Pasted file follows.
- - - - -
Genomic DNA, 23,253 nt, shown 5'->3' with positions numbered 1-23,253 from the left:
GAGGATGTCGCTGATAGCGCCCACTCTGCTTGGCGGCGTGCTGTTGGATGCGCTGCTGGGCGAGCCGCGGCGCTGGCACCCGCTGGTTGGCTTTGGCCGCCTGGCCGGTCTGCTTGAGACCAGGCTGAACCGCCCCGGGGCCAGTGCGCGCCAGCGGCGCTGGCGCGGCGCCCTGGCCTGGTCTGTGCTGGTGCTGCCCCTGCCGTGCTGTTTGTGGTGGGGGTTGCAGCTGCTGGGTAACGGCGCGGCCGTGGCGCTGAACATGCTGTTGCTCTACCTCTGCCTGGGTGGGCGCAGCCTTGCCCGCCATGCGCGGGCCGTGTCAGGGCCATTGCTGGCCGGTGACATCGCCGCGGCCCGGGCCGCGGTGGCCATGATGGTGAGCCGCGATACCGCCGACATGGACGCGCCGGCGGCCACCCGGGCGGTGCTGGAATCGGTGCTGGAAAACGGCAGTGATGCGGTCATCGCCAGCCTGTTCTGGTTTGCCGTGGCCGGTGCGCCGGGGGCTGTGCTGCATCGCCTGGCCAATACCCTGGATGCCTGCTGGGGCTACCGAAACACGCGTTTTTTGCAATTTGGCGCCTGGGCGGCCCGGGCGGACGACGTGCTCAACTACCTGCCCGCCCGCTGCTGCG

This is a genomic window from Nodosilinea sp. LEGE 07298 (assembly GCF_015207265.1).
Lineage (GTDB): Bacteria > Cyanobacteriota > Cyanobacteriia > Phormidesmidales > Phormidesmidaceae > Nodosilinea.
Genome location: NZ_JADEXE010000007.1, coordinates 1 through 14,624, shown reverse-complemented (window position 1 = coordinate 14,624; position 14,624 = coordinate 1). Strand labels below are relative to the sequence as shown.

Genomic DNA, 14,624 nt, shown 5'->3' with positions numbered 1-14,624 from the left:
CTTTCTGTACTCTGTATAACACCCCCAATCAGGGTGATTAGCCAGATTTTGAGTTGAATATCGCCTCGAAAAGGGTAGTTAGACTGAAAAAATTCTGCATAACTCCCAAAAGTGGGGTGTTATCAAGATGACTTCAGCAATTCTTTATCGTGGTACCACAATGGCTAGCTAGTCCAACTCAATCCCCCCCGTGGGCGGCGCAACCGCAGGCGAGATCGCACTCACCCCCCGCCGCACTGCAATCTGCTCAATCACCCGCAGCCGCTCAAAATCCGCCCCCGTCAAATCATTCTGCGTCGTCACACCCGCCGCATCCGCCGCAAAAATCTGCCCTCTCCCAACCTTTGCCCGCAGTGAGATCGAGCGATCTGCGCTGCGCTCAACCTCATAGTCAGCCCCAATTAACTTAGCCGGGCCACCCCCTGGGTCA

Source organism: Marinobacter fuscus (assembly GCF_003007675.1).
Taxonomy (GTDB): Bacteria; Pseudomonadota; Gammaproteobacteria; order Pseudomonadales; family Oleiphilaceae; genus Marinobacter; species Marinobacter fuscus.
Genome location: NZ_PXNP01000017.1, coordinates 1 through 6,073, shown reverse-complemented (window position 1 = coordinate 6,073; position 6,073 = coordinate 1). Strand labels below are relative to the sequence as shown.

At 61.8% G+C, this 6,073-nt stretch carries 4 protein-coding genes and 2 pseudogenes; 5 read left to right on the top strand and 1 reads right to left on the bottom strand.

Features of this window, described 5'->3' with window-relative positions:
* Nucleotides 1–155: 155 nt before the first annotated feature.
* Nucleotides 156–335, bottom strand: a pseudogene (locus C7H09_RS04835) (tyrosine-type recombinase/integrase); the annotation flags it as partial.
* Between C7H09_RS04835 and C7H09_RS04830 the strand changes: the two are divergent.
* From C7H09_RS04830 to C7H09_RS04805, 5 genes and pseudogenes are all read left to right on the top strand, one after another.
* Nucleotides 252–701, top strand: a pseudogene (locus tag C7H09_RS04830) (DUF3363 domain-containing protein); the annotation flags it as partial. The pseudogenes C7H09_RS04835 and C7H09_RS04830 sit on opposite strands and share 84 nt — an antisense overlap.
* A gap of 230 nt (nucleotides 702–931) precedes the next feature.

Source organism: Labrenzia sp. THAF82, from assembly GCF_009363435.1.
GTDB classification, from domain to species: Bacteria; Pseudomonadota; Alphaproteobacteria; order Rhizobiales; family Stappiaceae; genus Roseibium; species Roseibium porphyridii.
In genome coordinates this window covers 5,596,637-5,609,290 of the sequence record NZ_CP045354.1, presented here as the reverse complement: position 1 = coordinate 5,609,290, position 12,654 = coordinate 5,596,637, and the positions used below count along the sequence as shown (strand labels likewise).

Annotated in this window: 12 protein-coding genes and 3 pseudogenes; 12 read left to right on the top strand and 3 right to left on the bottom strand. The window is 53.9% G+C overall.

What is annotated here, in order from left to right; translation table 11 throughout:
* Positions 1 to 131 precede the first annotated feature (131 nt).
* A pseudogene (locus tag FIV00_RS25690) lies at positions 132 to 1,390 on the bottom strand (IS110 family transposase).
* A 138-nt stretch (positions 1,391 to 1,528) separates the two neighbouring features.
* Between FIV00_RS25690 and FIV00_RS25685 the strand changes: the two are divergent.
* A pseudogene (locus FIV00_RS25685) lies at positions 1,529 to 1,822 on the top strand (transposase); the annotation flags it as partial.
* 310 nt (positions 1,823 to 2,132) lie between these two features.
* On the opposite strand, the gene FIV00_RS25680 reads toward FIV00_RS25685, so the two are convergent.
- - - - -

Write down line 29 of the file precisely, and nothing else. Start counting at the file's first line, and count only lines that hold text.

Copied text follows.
* 310 nt (positions 1,823 to 2,132) lie between these two features.